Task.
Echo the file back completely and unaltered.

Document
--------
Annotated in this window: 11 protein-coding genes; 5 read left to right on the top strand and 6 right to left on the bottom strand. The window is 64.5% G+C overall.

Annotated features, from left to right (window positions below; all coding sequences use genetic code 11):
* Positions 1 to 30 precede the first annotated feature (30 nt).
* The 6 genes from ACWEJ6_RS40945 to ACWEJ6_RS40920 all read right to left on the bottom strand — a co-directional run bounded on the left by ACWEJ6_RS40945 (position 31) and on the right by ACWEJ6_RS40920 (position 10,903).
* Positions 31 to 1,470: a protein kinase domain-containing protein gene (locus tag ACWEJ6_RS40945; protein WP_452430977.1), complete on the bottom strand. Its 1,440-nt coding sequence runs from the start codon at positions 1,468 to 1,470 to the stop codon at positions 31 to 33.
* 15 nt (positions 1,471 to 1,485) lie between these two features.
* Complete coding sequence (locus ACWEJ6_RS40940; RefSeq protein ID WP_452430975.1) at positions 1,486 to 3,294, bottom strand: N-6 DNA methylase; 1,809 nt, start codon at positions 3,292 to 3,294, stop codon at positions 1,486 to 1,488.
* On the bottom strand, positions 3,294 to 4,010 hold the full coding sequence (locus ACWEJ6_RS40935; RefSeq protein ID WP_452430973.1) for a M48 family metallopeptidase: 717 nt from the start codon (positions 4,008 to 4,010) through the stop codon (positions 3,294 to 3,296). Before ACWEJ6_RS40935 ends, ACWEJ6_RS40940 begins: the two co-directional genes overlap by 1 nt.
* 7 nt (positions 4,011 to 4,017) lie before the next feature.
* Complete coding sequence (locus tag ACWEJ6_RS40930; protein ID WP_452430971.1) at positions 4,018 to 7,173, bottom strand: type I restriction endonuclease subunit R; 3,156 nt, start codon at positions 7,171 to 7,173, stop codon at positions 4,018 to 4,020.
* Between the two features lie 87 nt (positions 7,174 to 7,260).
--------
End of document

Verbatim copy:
Annotated in this window: 11 protein-coding genes; 5 read left to right on the top strand and 6 right to left on the bottom strand. The window is 64.5% G+C overall.

Annotated features, from left to right (window positions below; all coding sequences use genetic code 11):
* Positions 1 to 30 precede the first annotated feature (30 nt).
* The 6 genes from ACWEJ6_RS40945 to ACWEJ6_RS40920 all read right to left on the bottom strand — a co-directional run bounded on the left by ACWEJ6_RS40945 (position 31) and on the right by ACWEJ6_RS40920 (position 10,903).
* Positions 31 to 1,470: a protein kinase domain-containing protein gene (locus tag ACWEJ6_RS40945; protein WP_452430977.1), complete on the bottom strand. Its 1,440-nt coding sequence runs from the start codon at positions 1,468 to 1,470 to the stop codon at positions 31 to 33.
* 15 nt (positions 1,471 to 1,485) lie between these two features.
* Complete coding sequence (locus ACWEJ6_RS40940; RefSeq protein ID WP_452430975.1) at positions 1,486 to 3,294, bottom strand: N-6 DNA methylase; 1,809 nt, start codon at positions 3,292 to 3,294, stop codon at positions 1,486 to 1,488.
* On the bottom strand, positions 3,294 to 4,010 hold the full coding sequence (locus ACWEJ6_RS40935; RefSeq protein ID WP_452430973.1) for a M48 family metallopeptidase: 717 nt from the start codon (positions 4,008 to 4,010) through the stop codon (positions 3,294 to 3,296). Before ACWEJ6_RS40935 ends, ACWEJ6_RS40940 begins: the two co-directional genes overlap by 1 nt.
* 7 nt (positions 4,011 to 4,017) lie before the next feature.
* Complete coding sequence (locus tag ACWEJ6_RS40930; protein ID WP_452430971.1) at positions 4,018 to 7,173, bottom strand: type I restriction endonuclease subunit R; 3,156 nt, start codon at positions 7,171 to 7,173, stop codon at positions 4,018 to 4,020.
* Between the two features lie 87 nt (positions 7,174 to 7,260).